Today marks the anniversary of an iconic book’s publication: Charles Darwin’s On the Origin of Species, first released in 1859. The day has long been remembered (known to some as Evolution Day), and lamented by some religious believers. But is Darwin’s culture-shifting theory still controversial?
By Joseph Hartropp | Christian Today
Darwin’s work is considered to be the foundational document for modern understandings of evolutionary biology – although scientific consensus has progressed and in some ways deviated from some of his ideas. At its heart it has come to represent the idea that humankind was not ‚created‘ in its current form but as a species has evolved over a process of millennia, descending from apes and developing through natural selection.
It has been characterised as a cornerstone of secular, naturalistic materialism – since it supposedly pushed God and the Bible’s account of creation out of the picture. It certainly did spark a new antagonism between science and religion, promoting a popular caricature between reasonable science and irrational faith. Was our world the work of an intelligent designer, or just the result of indifferent evolutionary processes?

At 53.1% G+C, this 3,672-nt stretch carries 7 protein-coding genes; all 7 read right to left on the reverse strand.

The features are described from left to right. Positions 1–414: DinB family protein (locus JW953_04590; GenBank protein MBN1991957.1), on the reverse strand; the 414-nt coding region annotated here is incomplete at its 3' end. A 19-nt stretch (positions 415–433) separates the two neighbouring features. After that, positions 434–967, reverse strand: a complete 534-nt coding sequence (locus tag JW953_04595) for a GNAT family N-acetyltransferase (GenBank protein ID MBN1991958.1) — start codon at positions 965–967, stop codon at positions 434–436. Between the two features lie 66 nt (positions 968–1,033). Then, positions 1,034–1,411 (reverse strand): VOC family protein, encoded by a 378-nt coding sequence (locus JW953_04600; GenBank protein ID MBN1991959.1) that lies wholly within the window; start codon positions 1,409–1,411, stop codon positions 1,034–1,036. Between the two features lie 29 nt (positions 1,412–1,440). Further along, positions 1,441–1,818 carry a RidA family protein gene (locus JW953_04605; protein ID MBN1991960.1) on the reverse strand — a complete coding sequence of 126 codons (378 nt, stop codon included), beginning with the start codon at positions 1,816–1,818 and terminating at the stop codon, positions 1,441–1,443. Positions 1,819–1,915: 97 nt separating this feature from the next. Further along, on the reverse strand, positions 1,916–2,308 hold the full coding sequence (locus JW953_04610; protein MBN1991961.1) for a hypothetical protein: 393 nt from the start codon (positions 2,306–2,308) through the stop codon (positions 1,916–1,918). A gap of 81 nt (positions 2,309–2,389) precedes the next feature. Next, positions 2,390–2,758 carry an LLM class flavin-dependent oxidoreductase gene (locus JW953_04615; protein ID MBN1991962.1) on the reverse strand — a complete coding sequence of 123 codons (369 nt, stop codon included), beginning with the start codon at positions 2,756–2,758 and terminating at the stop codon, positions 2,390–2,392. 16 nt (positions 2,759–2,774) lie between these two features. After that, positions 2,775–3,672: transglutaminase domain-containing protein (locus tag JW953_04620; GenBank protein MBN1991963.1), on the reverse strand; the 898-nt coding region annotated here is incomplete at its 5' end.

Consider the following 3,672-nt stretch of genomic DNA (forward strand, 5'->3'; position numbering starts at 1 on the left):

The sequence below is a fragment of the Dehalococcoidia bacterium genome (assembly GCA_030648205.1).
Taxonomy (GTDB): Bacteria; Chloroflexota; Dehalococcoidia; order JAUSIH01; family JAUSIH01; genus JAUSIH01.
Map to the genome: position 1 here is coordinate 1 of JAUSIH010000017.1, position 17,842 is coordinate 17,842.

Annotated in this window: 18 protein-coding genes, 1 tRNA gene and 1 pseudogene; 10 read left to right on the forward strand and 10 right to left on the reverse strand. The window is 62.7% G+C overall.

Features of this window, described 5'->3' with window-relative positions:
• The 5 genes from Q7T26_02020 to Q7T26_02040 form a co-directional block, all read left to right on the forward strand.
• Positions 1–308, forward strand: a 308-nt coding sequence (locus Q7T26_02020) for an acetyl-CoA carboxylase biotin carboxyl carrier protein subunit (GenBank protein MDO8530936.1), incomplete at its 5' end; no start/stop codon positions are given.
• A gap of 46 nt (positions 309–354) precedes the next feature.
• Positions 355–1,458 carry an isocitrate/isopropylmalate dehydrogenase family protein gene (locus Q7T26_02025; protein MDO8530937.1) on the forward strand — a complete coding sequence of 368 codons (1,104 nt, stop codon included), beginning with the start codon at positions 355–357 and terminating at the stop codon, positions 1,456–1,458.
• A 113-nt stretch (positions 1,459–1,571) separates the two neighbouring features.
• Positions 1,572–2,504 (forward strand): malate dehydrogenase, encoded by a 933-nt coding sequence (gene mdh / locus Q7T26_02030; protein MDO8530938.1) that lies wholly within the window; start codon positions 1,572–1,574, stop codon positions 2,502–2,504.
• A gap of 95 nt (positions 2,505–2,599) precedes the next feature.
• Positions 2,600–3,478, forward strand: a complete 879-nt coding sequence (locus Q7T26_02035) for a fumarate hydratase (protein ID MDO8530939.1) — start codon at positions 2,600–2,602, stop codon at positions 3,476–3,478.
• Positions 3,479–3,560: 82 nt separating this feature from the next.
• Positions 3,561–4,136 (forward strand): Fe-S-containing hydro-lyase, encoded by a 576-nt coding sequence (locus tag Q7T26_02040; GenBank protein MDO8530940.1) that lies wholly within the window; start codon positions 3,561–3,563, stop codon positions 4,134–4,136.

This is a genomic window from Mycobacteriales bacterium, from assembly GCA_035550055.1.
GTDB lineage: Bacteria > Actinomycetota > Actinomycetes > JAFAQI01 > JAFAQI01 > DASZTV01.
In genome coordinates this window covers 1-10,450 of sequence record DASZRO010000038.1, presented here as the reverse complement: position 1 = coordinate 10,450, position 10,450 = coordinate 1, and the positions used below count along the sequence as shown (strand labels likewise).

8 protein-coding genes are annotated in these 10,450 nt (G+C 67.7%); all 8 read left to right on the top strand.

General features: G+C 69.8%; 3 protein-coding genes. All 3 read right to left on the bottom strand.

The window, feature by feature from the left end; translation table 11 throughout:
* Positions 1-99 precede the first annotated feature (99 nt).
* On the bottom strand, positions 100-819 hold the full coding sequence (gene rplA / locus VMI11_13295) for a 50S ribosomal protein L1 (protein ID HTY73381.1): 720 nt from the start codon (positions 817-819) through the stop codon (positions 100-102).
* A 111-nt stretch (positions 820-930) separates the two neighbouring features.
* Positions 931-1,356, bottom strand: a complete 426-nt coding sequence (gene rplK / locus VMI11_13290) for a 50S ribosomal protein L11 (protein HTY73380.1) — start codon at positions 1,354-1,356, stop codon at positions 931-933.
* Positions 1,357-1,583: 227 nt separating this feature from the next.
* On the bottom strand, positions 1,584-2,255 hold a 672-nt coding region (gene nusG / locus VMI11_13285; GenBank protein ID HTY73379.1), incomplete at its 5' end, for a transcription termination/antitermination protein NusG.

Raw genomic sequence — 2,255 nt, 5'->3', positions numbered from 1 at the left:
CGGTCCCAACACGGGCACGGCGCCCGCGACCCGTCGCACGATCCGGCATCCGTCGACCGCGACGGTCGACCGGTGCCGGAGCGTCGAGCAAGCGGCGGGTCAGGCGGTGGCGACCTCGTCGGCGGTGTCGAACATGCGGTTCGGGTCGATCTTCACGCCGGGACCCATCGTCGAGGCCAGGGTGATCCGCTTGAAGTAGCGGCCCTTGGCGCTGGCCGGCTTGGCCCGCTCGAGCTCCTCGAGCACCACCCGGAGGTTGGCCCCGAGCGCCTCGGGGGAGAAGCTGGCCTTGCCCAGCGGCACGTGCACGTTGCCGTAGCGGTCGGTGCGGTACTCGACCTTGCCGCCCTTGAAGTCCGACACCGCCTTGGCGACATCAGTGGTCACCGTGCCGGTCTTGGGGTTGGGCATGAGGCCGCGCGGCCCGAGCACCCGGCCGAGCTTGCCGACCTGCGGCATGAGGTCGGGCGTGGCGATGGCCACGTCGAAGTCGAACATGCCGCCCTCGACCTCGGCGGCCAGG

It’s worth noting that Darwin himself intended no such fight: he believed in God, and though he admitted his theology was ‚a muddle‘ – his main struggle with Christianity was not about how humankind came to be, but the existence of pain today. Although his theory certainly challenged prevailing paradigms, and presents a puzzle for theologians trying to understand our origins – Darwin didn’t see his work as a ‚God-killer‘.
But a century and a half later, what is to be made of On The Origin of Species? Among mainstream Christians today, evolutionary theory isn’t that controversial. That is largely because, contrary to popular caricature, science isn’t the enemy of faith. Darwin himself had an American friend, Asa Gray who believed evolution and Christianity to be perfectly compatible.
It’s easy to imagine Christians just retooling their theology in the wake of Darwin to, for example, be a little more relaxed about interpreting the six-day Genesis account of creation. But thinkers as early as fourth-century theologian Augustine understood Scripture to be complex, and warned against taking literally what wasn’t intended as such.